In a brilliant and ambitious thriller that combines elements of Jean Auel's The Clan of the Cave Bear and Ken Follett's The Pillars of the Earth into a riveting, multifaceted tale of love, art, courage, and war, Martin Walker brings to life the creation of an extraordinary work of prehistoric cave art and the struggle to possess it in our own time. Walker's richly interwoven novel opens with the arrival of a mysterious package for a young American woman working in a London auction house. Brought by a British officer, it contains a 17,000-year-old fragment of a cave painting left to him by his father, a former World War II hero. The fragment, significant and stunning in itself, is also the key to the existence of an un-known cave that may be more important in the history of art and human creation than the world-famous one at Lascaux. It triggers a storm of publicity and commands the attention of the French authorities all the way up to the President of the Republic, who seems to know more about the painting's origins than anyone else... As the young American woman, the British officer, and a French government art historian explore the ancient province of Périgord to determine the painting's origins, their search serves as backdrop for three compelling stories. There is the tale of the British officer's father who lands in Nazi-occupied France in 1944 to organize the Resistance, culminating in a series of battles to prevent the SS Das Reich Panzer Division from reaching the Normandy beaches in time to repel the D-Day invasion, which leads to an account of the subsequent discovery -- and cover-up -- of the lost cave and its paintings. And there is also the moving story of the young artist who painted them, the woman he loved, and the ancient culture that produced the first recognizable human art but required the sacrifice of its own creators. Filled with vivid, historically accurate details and imaginative re-creations of prehistoric life, The Caves of Périgord blends a complex plot and richly diverse characters into a seamless narrative of romance, tragedy, and heroism from past to present.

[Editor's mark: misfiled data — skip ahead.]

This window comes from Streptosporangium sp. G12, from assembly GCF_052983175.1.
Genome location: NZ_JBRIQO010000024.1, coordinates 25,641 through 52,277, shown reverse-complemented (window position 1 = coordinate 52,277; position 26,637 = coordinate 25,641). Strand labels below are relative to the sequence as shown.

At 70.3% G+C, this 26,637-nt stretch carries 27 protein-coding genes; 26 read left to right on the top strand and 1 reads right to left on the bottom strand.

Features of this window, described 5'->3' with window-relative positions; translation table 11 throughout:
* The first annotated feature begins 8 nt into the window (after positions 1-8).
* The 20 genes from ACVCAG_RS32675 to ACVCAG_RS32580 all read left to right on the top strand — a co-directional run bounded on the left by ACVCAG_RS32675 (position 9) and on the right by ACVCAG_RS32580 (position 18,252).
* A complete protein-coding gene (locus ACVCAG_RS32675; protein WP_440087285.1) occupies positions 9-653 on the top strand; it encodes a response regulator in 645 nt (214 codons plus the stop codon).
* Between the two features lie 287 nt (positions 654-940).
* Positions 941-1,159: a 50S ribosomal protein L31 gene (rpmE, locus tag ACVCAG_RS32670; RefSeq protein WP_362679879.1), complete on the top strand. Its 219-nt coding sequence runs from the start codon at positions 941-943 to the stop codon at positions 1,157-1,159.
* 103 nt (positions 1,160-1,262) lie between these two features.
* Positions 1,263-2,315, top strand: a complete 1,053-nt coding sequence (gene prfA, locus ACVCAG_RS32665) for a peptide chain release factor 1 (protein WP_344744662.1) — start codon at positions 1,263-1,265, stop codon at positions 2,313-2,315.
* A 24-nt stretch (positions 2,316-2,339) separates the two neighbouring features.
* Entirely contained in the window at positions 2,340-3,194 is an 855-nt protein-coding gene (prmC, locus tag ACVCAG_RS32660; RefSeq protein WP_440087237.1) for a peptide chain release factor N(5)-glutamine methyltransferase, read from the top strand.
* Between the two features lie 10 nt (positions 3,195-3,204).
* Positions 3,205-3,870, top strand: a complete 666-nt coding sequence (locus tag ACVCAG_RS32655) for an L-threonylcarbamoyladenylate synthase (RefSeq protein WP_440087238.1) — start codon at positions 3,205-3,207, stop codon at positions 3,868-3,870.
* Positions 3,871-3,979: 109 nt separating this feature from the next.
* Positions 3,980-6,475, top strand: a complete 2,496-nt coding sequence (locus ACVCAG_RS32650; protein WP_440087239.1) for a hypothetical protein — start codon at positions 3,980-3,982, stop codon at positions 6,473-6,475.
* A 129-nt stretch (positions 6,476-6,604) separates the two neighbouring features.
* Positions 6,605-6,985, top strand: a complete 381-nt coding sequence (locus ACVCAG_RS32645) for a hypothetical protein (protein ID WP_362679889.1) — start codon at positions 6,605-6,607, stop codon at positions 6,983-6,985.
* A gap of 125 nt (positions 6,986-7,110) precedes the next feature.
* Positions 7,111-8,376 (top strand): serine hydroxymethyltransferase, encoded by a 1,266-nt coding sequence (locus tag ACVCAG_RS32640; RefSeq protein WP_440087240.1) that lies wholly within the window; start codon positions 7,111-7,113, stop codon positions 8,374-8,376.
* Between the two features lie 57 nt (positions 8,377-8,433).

"I TOLD YOU NOT TO COME..." Slipped under the door of her Georgetown home, the note was an ominous reminder of Pat Traymore's past. The beautiful young television journalist had come to glamorous, high-powered Washington to produce a TV series. Her subject: Senator Abigail Jennings, slated for nomination as the first woman vice president of the United States. With the help of an old flame, Congresman Sam Kingsley, Pat delves into Abigail's life, only to turn up horrifying facts that threaten to destroy senator's reputation and her career. Worse still, sinister connections to Pat's own childhood and the nightmare secrets hidden within are surfacing -- secrets waiting to destroy her.
One of the most influential men of the twentieth century, Jacques Cousteau was an eco-emissary whose own life of derring-do brought him fame and the means to proselytize his cause. Ecologist, adventurer, celebrity, businessman--Cousteau was a brilliant and complex individual, and Madsen's biography captures him in style. Madsen, who knew the Cousteau family for over two decades, interviewed Cousteau personally for this book.